“Spirituality and feeling are the basic subjects of my work. They are depictions of intuitive expressions using color as language, and the landscape (God’s earth) as a metaphor for the arena of life. The revelation of a primal image that delivers an immediate response in the viewer is my goal. Hopefully my paintings convey a felt perception of life, an awareness of the history of art, and a clear expression of my passion and sense of spirituality. I sense a visual music that externalizes what I feel within me and in the air.” Artist’s statement on website (http://www.ronnielandfield.com/)
An album of 28 pages. Cover is brown with a faded image at the center, possibly of leaves on an off-white background. The inside of the album primarily contains hand-written text, though some of the text has faded images in the background, and some of the pages are completely images. The first page depicts a seated man in formal attire. and across from him is a seperate painting of a landscape with green mountains. Other images contained within are of various topics with various colors and styles.
This twenty-seven leaf album contains letters, drafts of poems, and some sketches by Sakai Hôitsu. Many of the letters are addressed to his assistants, giving them detailed painting instructions, sometimes with sketches, and reminding them of their deadlines.
A landscape reduced to minimal abstract elements. The lower half of the painting is black. The upper half, various shades of white and blue. Two black squares are suspended in the white above the black. A small pale blue circle is between the squares.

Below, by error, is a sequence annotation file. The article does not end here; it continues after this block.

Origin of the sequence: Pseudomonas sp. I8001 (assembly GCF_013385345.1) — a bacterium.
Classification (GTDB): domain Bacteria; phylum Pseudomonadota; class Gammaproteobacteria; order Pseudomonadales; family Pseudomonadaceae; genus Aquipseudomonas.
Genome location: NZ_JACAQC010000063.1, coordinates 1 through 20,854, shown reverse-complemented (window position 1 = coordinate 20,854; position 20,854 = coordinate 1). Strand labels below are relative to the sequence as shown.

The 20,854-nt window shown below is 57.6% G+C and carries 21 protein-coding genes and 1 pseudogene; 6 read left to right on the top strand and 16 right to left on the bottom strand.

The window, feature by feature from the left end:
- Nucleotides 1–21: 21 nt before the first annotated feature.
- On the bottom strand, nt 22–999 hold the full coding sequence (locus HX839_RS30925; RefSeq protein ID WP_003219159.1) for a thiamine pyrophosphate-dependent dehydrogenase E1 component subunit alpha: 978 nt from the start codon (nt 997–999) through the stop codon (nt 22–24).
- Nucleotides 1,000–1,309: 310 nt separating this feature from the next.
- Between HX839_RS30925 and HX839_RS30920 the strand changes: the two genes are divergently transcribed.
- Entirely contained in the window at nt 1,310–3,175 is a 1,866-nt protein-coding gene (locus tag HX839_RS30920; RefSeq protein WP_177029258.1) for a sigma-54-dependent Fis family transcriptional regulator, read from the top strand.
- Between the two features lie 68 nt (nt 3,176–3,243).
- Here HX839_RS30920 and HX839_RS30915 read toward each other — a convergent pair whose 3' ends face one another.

One of Gottlieb's Imaginary Landscapes. The landscape reduced to basic conceptual elements, allowing the work to resonate between representation and pure minimalist abstraction. Interested in mythology, Carl Jung, and indigenous art, Gottlieb hoped to show "the emotional truth of the landscape."
A long, low rectangular with a painted band of green extends around the rectangle at floor level. The upper half is painted off-white. About three fourths of the length is uniform. The other quarter, at the viewer's right, has several features: two depressed areas, and two raised areas, which are painted in a brighter white.
Anne Truitt's painted minimalist sculpture incorporates two distinct themes: first, a formalistic approach to shape and the exploration of minimalist form and the relationship between color and form; second, a distinct subject matter -- here a sandcastle and the associated themes of play.
This painting portrays Saito Musashibo Benkei holding a halberd. Benkei was a Japanese warrior monk, a popular subject of Japanese folklore. Here the painting is accompanied by text, which became common on images with moralistic messages poking fun at society.
This painting is an example of Otsu-e, a type of folk painting originating not far from Kyoto in the present-day Shiga Prefecture towns of Otsu, Oiwake, and Otani. Otsu-e were produced with cheap local materials and stencils were used to facilitate mass production, making them affordable even to the lower classes.
By the latter half of the seventeenth century, Otsu-e became more secular. This humorous painting among other Otsu-e had strong popular appeal, and made their way into the art and literature of famous Edo period figures. Otsu-e with iconography associated with beneficial powers would later function as amulets.